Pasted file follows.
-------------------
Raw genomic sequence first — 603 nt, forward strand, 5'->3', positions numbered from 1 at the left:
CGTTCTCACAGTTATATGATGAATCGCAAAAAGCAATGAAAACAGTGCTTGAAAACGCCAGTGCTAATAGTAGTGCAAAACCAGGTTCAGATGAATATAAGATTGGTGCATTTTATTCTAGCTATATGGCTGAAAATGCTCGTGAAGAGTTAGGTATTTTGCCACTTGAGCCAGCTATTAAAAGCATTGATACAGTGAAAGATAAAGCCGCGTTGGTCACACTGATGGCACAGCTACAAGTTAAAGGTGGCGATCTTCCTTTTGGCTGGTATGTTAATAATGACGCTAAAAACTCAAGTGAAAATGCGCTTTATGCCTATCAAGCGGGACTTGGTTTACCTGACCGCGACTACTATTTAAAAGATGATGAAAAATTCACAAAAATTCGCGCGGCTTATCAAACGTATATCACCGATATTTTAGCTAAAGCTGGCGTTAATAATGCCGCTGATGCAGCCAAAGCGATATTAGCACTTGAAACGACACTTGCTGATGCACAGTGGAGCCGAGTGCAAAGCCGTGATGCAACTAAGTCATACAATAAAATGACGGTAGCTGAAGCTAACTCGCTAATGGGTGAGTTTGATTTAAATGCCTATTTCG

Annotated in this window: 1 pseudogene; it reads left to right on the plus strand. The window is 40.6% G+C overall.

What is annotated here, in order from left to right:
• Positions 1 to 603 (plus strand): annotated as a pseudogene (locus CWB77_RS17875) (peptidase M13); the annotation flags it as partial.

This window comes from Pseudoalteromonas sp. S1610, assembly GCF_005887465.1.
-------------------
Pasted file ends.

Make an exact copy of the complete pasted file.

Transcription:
Raw genomic sequence first — 603 nt, forward strand, 5'->3', positions numbered from 1 at the left:
CGTTCTCACAGTTATATGATGAATCGCAAAAAGCAATGAAAACAGTGCTTGAAAACGCCAGTGCTAATAGTAGTGCAAAACCAGGTTCAGATGAATATAAGATTGGTGCATTTTATTCTAGCTATATGGCTGAAAATGCTCGTGAAGAGTTAGGTATTTTGCCACTTGAGCCAGCTATTAAAAGCATTGATACAGTGAAAGATAAAGCCGCGTTGGTCACACTGATGGCACAGCTACAAGTTAAAGGTGGCGATCTTCCTTTTGGCTGGTATGTTAATAATGACGCTAAAAACTCAAGTGAAAATGCGCTTTATGCCTATCAAGCGGGACTTGGTTTACCTGACCGCGACTACTATTTAAAAGATGATGAAAAATTCACAAAAATTCGCGCGGCTTATCAAACGTATATCACCGATATTTTAGCTAAAGCTGGCGTTAATAATGCCGCTGATGCAGCCAAAGCGATATTAGCACTTGAAACGACACTTGCTGATGCACAGTGGAGCCGAGTGCAAAGCCGTGATGCAACTAAGTCATACAATAAAATGACGGTAGCTGAAGCTAACTCGCTAATGGGTGAGTTTGATTTAAATGCCTATTTCG

Annotated in this window: 1 pseudogene; it reads left to right on the plus strand. The window is 40.6% G+C overall.

What is annotated here, in order from left to right:
• Positions 1 to 603 (plus strand): annotated as a pseudogene (locus CWB77_RS17875) (peptidase M13); the annotation flags it as partial.

This window comes from Pseudoalteromonas sp. S1610, assembly GCF_005887465.1.